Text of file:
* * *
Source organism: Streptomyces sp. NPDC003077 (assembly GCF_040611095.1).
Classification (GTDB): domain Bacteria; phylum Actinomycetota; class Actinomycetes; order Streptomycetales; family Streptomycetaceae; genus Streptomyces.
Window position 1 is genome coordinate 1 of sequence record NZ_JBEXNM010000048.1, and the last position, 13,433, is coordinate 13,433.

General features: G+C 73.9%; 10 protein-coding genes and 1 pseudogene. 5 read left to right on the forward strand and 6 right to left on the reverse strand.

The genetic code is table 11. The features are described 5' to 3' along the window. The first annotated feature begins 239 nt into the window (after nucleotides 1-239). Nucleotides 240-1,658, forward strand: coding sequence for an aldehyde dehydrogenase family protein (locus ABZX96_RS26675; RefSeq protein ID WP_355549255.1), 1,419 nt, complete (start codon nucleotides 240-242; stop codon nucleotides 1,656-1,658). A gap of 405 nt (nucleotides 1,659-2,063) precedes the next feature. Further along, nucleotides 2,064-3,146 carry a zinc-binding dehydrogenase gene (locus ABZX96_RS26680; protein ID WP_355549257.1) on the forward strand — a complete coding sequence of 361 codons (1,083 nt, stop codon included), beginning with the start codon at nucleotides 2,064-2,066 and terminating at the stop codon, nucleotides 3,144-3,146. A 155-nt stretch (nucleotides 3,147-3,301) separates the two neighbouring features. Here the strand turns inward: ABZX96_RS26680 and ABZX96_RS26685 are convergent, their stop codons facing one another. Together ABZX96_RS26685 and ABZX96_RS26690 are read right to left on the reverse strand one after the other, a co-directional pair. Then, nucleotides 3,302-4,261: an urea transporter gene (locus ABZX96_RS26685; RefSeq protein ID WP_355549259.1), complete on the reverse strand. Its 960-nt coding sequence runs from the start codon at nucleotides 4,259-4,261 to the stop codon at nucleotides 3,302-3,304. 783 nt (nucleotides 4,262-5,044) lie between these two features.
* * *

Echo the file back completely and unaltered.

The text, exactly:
Source organism: Streptomyces sp. NPDC003077 (assembly GCF_040611095.1).
Classification (GTDB): domain Bacteria; phylum Actinomycetota; class Actinomycetes; order Streptomycetales; family Streptomycetaceae; genus Streptomyces.
Window position 1 is genome coordinate 1 of sequence record NZ_JBEXNM010000048.1, and the last position, 13,433, is coordinate 13,433.

General features: G+C 73.9%; 10 protein-coding genes and 1 pseudogene. 5 read left to right on the forward strand and 6 right to left on the reverse strand.

The genetic code is table 11. The features are described 5' to 3' along the window. The first annotated feature begins 239 nt into the window (after nucleotides 1-239). Nucleotides 240-1,658, forward strand: coding sequence for an aldehyde dehydrogenase family protein (locus ABZX96_RS26675; RefSeq protein ID WP_355549255.1), 1,419 nt, complete (start codon nucleotides 240-242; stop codon nucleotides 1,656-1,658). A gap of 405 nt (nucleotides 1,659-2,063) precedes the next feature. Further along, nucleotides 2,064-3,146 carry a zinc-binding dehydrogenase gene (locus ABZX96_RS26680; protein ID WP_355549257.1) on the forward strand — a complete coding sequence of 361 codons (1,083 nt, stop codon included), beginning with the start codon at nucleotides 2,064-2,066 and terminating at the stop codon, nucleotides 3,144-3,146. A 155-nt stretch (nucleotides 3,147-3,301) separates the two neighbouring features. Here the strand turns inward: ABZX96_RS26680 and ABZX96_RS26685 are convergent, their stop codons facing one another. Together ABZX96_RS26685 and ABZX96_RS26690 are read right to left on the reverse strand one after the other, a co-directional pair. Then, nucleotides 3,302-4,261: an urea transporter gene (locus ABZX96_RS26685; RefSeq protein ID WP_355549259.1), complete on the reverse strand. Its 960-nt coding sequence runs from the start codon at nucleotides 4,259-4,261 to the stop codon at nucleotides 3,302-3,304. 783 nt (nucleotides 4,262-5,044) lie between these two features.